Tag: Gag Reflex

Retroflex L (“Glottal” Back-Tongue /L/)

By Pam Marshalla

Q: My client is having trouble with L. When he makes his L it sounds as though he is forming some type of constriction in the far back of his mouth. It almost sounds like a glottal stop, but it is not that far back. He can hear the error but cannot change it. This has been called a “Retroflex L”. It means that the client is lifting the back of his tongue instead of the tip of his tongue…

How to Suppress the Gag

By Shanti McGinley

Q: In a few of your blogs you mention that sometimes we have to teach a client to suppress his gag reflex. Why would you need to suppress the gag, and how does one go about doing it? The gag needs to be suppressed only if it is interfering with oral motor learning for speech and/or feeding. Severe Cases In the most severe of these cases, excessive gagging causes children to be unwilling to move and explore with the mouth. …

R, Gag, and Tonsils

By Shanti McGinley

Q: One of my second graders is making no progress on R. On closer inspection, I noticed his tonsils are huge. He also can put the Nuk brush way back on his tongue with no gag reflex. Is his lack of gag and large tonsils related to his slow progress? Lack of a gag reflex can indicate poor oral-tactile sensitivity and awareness, meaning that the client has a very high threshold of sensitivity and may have difficulty perceiving what is…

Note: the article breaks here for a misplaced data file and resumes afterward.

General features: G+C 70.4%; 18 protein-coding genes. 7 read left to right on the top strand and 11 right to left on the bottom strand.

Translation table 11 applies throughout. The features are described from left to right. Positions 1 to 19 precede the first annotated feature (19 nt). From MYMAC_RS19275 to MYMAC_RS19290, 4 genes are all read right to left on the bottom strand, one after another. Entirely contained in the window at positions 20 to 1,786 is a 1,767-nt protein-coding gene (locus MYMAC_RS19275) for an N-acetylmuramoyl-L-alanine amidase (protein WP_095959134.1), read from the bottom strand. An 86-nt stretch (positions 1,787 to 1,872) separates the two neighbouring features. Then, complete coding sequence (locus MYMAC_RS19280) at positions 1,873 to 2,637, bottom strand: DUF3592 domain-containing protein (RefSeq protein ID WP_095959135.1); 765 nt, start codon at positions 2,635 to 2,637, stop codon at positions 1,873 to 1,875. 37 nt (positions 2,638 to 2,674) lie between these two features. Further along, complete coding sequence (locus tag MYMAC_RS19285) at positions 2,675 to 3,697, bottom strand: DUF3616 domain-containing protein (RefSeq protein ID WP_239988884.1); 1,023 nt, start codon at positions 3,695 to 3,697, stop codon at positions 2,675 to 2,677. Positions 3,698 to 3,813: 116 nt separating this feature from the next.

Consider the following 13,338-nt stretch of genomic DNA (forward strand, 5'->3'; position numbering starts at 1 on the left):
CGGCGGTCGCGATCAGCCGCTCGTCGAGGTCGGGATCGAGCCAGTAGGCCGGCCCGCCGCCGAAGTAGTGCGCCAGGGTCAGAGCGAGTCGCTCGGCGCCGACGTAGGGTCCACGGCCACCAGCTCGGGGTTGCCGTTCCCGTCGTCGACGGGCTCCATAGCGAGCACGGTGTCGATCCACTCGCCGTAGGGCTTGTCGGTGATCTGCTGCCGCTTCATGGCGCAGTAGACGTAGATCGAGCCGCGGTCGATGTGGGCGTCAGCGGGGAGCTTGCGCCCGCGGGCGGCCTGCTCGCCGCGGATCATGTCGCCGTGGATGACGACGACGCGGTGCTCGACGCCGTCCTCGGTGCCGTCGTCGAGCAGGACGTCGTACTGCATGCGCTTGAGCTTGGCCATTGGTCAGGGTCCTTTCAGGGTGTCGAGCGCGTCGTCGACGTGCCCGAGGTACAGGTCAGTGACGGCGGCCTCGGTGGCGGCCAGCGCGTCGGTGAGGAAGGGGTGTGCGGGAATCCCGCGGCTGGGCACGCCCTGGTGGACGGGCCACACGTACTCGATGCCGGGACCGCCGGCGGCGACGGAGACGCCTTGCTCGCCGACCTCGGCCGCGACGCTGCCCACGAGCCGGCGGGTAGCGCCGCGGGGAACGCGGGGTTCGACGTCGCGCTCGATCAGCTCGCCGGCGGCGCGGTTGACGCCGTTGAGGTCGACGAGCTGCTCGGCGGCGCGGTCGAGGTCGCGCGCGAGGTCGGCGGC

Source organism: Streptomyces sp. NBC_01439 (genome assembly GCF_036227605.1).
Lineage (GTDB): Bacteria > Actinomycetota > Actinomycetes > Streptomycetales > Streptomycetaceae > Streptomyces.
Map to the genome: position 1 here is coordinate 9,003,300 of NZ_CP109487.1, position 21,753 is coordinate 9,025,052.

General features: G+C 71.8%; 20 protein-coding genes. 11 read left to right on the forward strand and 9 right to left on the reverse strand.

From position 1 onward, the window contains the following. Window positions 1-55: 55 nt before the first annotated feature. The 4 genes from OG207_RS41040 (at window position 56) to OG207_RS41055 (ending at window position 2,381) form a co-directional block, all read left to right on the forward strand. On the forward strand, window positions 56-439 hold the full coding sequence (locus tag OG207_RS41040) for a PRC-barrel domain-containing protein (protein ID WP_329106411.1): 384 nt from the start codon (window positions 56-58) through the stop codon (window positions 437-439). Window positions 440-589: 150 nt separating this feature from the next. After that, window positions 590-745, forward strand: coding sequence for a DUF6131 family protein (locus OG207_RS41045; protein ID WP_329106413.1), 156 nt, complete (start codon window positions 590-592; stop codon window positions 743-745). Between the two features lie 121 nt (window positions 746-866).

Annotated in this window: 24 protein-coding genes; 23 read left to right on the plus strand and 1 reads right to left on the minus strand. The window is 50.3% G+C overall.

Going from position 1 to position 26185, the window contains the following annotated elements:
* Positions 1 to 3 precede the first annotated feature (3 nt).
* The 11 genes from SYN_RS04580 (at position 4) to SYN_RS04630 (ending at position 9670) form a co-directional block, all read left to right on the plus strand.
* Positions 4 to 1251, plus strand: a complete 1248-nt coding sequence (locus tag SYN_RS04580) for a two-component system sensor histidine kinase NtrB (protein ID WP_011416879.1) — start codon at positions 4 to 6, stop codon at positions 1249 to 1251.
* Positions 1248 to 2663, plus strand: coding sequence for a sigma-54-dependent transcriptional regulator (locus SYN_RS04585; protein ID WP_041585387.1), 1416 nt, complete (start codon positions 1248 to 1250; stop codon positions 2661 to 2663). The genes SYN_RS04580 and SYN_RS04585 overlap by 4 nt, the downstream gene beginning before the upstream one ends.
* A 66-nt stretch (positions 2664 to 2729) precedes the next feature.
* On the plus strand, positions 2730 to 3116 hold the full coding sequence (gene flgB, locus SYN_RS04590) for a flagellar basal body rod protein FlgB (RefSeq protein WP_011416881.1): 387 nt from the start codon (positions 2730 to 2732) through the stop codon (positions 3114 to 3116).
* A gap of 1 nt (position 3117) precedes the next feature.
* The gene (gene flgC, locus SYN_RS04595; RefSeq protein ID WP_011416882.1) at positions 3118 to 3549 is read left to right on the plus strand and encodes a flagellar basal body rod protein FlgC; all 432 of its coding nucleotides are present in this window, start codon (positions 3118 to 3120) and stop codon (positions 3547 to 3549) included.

Facilitating Tongue Back Elevation

By Shanti McGinley

Q: My colleagues and I are wondering how you go about stimulating elevation of the back of the tongue for [+Back] phonemes? The very best way to facilitate upward elevation of any part of the tongue, including the back, is to apply a bit of pressure downward at the spot you want to elevate, and to ask the client to push up against your pressure. Use a finger, tongue depressor, Nuk massager, or any other appropriate tool. This is the…

Tongue Back Elevation

By Shanti McGinley

Q: What can we do to make the back of the tongue elevate for /k/ and /g/? We can use the Tongue Retraction Response (TRR) as follows: Tactile stimulation down the midline of the tongue from anterior to posterior causes the entire tongue to retract back and up toward the velum. The response occurs about half-way down the tongue, and is elicited after the Tongue Bowl Response (TBR) and before the Tongue Gag Response (TGR). I also have called the…